Using Digital Marketing to Reach Contractors



There are important nuances to understand when planning and communicating with contractors. It is crucial to understand the Pro mindset, develop a custom messaging strategy, and build channel-specific campaigns.


1) Know Your Audience

As with most forms of marketing, it pays to start with a solid knowledge of just who your audience is. In B2B digital marketing, that means knowing what motivates contractors, what they care about, where they turn for content, and how to effectively speak to them. It’s important to learn the landscape of available 3rd-party data, including how it is sourced and what channels (e.g., LinkedIn, Meta, programmatic) it can be applied to. Where many marketers and brands go wrong, however, is in underestimating the power of 1st-party (customer) data as a seed for planning. A brand’s own data can be a treasure trove of insight and audience segmentation, even in acquisition campaigns.


2) Develop a Messaging Strategy

Just as no two audiences are the same; neither should two messaging strategies be. The way a brand speaks to Pros contractors should be unique to them. Beyond just brand look-and-feel is the importance of speaking to your contractor audience based on who and where they are. A marketing message received on Facebook, in the evening, should have a different tone and theme than one placed within LinkedIn during a weekday morning. The B2B building products audience is filled with nuanced and different human beings, ones that change and evolve throughout the course of a week. Lastly is the sequence of creative messaging. Contractors are consumers, and need a narrative in order to first learn about a brand, be shown reasons for considering over others, and ultimately reached with creative that speaks to them and offers reasons to buy.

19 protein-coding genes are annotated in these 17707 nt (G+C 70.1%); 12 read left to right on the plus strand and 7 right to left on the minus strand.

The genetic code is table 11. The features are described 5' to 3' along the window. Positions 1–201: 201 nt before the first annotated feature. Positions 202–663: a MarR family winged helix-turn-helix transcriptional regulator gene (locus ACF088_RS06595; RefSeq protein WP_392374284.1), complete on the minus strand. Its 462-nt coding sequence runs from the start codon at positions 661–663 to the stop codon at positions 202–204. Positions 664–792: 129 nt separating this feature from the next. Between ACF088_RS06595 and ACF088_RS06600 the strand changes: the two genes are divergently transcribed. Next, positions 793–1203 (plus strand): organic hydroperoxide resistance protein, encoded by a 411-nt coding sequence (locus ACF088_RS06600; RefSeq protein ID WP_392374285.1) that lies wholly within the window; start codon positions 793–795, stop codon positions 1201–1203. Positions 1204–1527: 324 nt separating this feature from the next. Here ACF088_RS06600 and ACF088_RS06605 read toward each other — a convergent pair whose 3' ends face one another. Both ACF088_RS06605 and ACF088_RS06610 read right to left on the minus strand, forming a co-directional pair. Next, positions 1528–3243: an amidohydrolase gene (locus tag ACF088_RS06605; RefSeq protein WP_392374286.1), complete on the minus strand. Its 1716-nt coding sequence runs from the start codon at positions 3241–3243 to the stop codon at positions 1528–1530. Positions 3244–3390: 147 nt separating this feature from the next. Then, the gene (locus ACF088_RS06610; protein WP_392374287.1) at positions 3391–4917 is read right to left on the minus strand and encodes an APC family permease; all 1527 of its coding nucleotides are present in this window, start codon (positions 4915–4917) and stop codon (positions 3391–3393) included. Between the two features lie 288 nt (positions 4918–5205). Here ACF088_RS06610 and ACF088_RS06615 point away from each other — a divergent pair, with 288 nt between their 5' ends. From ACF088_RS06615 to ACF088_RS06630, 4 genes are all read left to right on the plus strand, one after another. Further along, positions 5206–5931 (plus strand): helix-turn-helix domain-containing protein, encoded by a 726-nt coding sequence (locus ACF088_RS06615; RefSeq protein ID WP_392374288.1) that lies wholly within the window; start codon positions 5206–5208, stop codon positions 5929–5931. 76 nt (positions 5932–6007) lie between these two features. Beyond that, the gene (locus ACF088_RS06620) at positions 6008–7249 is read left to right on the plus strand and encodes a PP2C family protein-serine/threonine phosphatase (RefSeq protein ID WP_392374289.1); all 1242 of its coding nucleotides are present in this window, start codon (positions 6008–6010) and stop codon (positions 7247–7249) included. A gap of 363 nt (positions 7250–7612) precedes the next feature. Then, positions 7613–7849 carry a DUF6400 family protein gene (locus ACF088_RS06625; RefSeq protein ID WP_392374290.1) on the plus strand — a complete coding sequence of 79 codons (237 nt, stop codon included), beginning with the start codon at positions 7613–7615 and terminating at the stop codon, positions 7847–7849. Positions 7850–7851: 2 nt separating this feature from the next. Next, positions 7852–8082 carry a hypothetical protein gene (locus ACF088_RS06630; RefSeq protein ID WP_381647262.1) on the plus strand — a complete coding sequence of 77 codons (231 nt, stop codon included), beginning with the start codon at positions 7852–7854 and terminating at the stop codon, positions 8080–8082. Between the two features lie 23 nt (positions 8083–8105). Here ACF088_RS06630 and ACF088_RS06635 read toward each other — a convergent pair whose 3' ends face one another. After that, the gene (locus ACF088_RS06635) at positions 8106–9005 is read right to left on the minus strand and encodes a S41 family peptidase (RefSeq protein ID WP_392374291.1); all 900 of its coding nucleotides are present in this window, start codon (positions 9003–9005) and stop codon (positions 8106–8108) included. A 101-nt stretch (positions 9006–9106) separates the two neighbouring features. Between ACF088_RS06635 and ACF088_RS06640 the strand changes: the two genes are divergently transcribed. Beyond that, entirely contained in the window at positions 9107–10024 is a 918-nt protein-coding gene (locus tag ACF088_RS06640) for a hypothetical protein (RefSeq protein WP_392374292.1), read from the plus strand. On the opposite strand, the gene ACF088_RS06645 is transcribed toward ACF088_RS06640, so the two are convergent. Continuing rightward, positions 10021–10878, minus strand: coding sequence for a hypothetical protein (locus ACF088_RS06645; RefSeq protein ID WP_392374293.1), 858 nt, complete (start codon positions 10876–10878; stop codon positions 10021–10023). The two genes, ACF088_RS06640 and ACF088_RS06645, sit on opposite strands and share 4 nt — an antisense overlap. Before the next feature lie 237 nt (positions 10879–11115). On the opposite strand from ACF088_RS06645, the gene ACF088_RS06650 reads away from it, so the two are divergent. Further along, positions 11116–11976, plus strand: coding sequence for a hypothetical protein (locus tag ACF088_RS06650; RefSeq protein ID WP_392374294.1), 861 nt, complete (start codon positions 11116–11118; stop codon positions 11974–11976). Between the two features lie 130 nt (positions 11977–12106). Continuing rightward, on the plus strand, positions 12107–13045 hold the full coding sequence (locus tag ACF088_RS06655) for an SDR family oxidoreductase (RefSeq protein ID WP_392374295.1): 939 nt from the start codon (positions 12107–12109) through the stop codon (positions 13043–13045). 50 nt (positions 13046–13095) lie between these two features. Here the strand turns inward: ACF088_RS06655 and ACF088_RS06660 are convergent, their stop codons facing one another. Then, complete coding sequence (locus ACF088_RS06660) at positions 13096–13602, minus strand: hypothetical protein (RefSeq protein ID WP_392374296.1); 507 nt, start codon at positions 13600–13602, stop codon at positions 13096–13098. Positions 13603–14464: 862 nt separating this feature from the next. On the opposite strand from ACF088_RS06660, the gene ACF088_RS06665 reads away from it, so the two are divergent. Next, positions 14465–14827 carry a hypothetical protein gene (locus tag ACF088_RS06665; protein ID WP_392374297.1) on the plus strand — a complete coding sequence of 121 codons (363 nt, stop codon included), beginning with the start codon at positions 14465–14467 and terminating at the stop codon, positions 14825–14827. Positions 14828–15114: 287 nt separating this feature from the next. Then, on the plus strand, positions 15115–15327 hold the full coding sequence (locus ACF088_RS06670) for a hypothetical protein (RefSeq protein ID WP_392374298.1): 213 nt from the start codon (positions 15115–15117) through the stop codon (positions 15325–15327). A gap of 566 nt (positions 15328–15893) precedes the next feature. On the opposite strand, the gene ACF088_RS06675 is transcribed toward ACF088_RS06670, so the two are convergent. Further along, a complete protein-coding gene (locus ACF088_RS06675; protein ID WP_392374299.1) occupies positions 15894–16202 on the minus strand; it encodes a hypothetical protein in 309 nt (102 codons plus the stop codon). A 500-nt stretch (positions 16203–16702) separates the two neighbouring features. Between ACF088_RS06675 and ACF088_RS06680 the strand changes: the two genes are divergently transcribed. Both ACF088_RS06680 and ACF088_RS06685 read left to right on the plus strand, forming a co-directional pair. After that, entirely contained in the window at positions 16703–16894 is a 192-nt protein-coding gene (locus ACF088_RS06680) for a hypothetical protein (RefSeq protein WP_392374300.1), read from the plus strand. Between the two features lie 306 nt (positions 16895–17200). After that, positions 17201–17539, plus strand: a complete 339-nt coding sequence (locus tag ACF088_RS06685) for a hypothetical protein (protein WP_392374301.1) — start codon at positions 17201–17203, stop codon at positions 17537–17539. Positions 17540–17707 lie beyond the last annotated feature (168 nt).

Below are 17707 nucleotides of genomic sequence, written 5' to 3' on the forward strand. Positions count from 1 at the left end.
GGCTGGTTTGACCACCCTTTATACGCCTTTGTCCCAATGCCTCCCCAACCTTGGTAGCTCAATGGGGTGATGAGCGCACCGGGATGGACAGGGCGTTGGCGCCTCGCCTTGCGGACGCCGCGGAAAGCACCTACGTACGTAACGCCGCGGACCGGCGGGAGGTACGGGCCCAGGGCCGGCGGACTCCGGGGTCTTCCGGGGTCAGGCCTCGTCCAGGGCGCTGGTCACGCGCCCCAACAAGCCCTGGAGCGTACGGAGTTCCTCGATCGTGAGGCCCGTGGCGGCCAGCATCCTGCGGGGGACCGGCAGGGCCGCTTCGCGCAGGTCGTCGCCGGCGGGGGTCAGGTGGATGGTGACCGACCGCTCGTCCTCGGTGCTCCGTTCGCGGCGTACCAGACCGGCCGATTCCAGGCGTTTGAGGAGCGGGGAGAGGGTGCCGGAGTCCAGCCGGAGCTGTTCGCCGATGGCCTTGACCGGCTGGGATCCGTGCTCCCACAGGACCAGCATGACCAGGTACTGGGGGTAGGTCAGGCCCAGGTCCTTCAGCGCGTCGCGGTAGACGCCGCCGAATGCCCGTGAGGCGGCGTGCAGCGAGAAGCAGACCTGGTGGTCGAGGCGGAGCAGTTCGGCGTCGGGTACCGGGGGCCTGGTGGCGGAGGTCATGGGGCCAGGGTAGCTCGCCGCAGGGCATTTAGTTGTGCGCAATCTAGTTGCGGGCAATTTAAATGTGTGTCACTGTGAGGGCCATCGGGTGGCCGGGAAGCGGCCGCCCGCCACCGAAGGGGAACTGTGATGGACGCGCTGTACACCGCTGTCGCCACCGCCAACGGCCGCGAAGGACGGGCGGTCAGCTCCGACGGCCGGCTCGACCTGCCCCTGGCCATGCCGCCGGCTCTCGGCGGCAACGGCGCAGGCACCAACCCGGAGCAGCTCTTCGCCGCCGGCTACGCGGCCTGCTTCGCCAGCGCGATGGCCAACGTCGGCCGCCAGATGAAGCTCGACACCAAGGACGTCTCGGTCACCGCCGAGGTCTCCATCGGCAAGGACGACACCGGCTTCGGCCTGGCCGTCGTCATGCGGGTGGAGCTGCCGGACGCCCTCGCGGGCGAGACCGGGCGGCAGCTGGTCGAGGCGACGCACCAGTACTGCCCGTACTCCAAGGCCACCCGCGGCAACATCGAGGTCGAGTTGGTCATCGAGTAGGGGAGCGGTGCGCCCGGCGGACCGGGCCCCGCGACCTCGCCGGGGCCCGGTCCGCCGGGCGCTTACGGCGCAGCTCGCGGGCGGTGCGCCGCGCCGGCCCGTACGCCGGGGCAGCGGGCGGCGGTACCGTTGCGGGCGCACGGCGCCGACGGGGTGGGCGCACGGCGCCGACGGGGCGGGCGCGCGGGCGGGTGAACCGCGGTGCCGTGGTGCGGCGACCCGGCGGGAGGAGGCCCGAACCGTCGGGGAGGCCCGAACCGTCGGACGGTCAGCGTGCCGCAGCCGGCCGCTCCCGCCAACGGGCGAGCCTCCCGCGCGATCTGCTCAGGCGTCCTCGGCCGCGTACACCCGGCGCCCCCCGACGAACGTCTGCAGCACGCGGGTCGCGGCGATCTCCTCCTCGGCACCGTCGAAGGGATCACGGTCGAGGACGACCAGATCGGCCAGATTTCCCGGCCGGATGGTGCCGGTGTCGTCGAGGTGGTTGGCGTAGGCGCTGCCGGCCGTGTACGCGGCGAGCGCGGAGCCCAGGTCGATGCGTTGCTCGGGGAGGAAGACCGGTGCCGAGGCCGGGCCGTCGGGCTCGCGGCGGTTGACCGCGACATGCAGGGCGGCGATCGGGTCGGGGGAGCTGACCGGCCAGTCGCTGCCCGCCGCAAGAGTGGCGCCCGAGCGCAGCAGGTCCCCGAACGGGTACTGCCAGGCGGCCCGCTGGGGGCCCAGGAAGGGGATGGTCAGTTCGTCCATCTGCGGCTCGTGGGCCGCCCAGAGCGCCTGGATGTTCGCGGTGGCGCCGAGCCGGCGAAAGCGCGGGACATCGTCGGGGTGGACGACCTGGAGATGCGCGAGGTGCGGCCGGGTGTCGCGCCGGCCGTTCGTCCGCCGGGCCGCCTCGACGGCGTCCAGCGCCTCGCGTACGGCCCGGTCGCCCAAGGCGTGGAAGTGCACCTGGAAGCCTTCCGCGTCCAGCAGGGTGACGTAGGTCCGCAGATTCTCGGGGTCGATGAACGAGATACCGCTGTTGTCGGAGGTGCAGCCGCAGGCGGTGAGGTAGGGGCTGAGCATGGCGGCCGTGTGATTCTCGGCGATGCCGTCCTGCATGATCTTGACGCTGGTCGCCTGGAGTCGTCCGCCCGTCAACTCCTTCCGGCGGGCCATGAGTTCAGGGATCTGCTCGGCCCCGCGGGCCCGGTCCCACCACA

3) Build a Channel Strategy

Just as a contractor will be at varying levels of receptivity throughout their day, their attention and willingness to engage with marketing will also vary based on where they are. This is why it becomes crucial to develop separate but cohesive strategies across channels, whether your plan includes search, Meta, LinkedIn, publisher direct, or email. Each channel will require separate optimization signals – clicks for some, quality traffic to site for others. A sophisticated marketer will learn that frequency of message to the contractor audience will also be different between channels. To this end, care should be given to measure each channel on a cost-per basis. Big, splashy creative formats might be more persuasive and require lower frequency than banners, but cost much more on a cost-per-acquisition basis.

 

Example Digital Tactics for Contractor Acquisition


Geofencing

Geofencing involves setting up virtual boundaries around a point or area that tracks whenever someone with a mobile device enters them. When this happens that user’s device ID is placed into a segment that is ready to be served digital media.

Example: Geofence brick-and-mortar building products distributor locations to remind Pros of in-store opportunities.


Contextual Targeting

Placement of a display ad on websites that are directly relevant to the products being sold in the ad.

Example: Advertising for air purifiers on buyerguide.com in the IAQ section of the website.


Competitive Conquesting

Target competitors' customers through data segments that indicate strong interest in your competitors' brands and products.

Example: Showing ads and promotions to an audience with known affinity or brand preference for a competitive brand.


 

When properly applied, digital marketing can be an incredibly effective and efficient means of targeted, reaching, and engaging with professional contractors. More importantly, it can be the difference between real business growth and stagnation.

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